On its face, this is a reasonable way to regulate medical devices.  In fact, Congress stated in the statute that it believed this system of classification and review provided “reasonable assurance” of safety and effectiveness for each class of medical device.  21 U.S.C. § 360c(a)(1)(A), (B), (C).

It is encouraging, but not necessary, to observe that the FDA’s sorting of devices seems to have worked.  Even though they receive less FDA scrutiny, “cleared” devices of moderate risk are less likely to result in a serious recall than “approved” devices that may present an unreasonable risk.  One study showed that while 510(k) cleared devices constitute 98% of all devices, they account for only 71% of serious recalls.  And the 2% of devices that are PMA-approved made up 19% of serious recalls.  Jeffrey Shapiro, Substantial Equivalence Premarket Review: The Right Approach for Medical Devices, 69 Food & Drug L.J. 365, 389-390 (2014).

But that is not all. According to the statute, placement in Class II is itself a determination of safety.  If a device is a Class II device, then, with special controls, it usually does not present “an unreasonable risk of illness or injury” that would require it to be in Class III.  21 U.S.C. §360c(a)(1)(C).  The FDA has made that determination based on the initial work of a medical panel and information in the §510(k) which confirmed that the specific device fell within the panel’s classification of the device type.  Otero v. Zeltiq Aesthetics, Inc., 2018 WL 3012942 *3 (C.D. Cal. June 11, 2018).  This can be confirmed when the decision classifying the device type expresses the opinion that there is no unreasonable risk, or uses words to that effect.

In other words, clearance of a moderate risk device using 510(k) is normally a sign of relative safety, even though the FDA review of more risky Class III devices is more rigorous.  That is what the statute says, and experience seems to bear that out.

If the Supreme Court should agree that the interpretation of an FDA decision is a matter of law for the court, then in any case involving a Class II device, the defendant should be entitled to an instruction on the meaning of that decision.

If the FDA decision classifying the device type rests on a finding of no unreasonable risk then, as a matter of law, the defendant should be entitled to an instruction that “The United States Food and Drug Administration has cleared this device for marketing as a Class II device.  That clearance is a determination that there is reasonable assurance of its safety and effectiveness and that, with whatever special controls may have been imposed, the device does not present a potential unreasonable risk of illness or injury.”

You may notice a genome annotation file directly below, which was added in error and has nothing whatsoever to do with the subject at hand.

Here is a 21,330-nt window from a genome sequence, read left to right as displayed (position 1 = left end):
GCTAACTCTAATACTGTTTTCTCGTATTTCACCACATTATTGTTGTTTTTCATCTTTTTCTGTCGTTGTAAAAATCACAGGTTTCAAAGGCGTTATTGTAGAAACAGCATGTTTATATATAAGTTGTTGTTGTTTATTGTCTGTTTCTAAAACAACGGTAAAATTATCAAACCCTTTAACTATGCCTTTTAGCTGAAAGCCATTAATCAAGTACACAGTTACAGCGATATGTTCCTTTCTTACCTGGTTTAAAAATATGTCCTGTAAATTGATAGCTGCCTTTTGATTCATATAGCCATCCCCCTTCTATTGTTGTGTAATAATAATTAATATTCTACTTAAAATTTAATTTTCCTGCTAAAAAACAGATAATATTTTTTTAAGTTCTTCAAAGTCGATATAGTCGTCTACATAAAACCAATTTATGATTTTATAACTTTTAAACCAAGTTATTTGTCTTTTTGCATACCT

Such an instruction would, of course, be radically different from the treatment courts have recently given §510(k) clearance.  Those courts have not only mistakenly allowed juries to decide the meaning of §510(k) clearance, but they have done so in part because of fundamental legal error in the way they have examined §510(k) clearance.

The fundamental error of those courts has been to overlook the distinction between the normal use of §510(k) to clear devices of a type placed in Class II, and the increasingly rare transitional use of §510(k) to clear devices in Class III based on a pre-1976 predicate.

The use of pre-1976 predicates originated in an interim provision Congress adopted in 1976, when the statutory scheme was new. Congress put all implantable devices in Class III as presenting an unreasonable risk pending medical panel review to reclassify them.  Then, anticipating that it would take medical panels a long time to do their work – and has taken more than 40 years – it allowed these devices to be “cleared” using §510(k) if they could be shown to be equivalent to a device on the market in 1976.  This process, unlike the normal use of §510(k), did not involve any medical panel review and did not require equivalence to a classified device.

This increasingly rare scenario was what the Supreme Court addressed in Medtronic v. Lohr, 518 U.S. 470, 477 n.3 (1996), which, quite incorrectly, has been taken as being representative of all FDA clearance decisions.  But it is not. In fact, now that the medical panel reviews of devices with a potential high risk appear to have been almost completed, the scenario is not representative of practically anything that the FDA is still doing today.  See FDA, FDA Has Taken Steps to Strengthen The 510(k) Program 7 (November 2018).

Where a device has been placed in Class II in what is now the ordinary fashion − based on equivalence in safety and effectiveness to a predicate device placed by a medical panel in Class II because its risks are reasonable − that decision, as a matter of simple statutory interpretation, is a determination of safety.  Even if juries are free to disagree with it, they should not be allowed to ignore it. What the Supreme Court tells us in Merck Sharp & Dohme Corp. may have effects far beyond the resolution of the case at hand.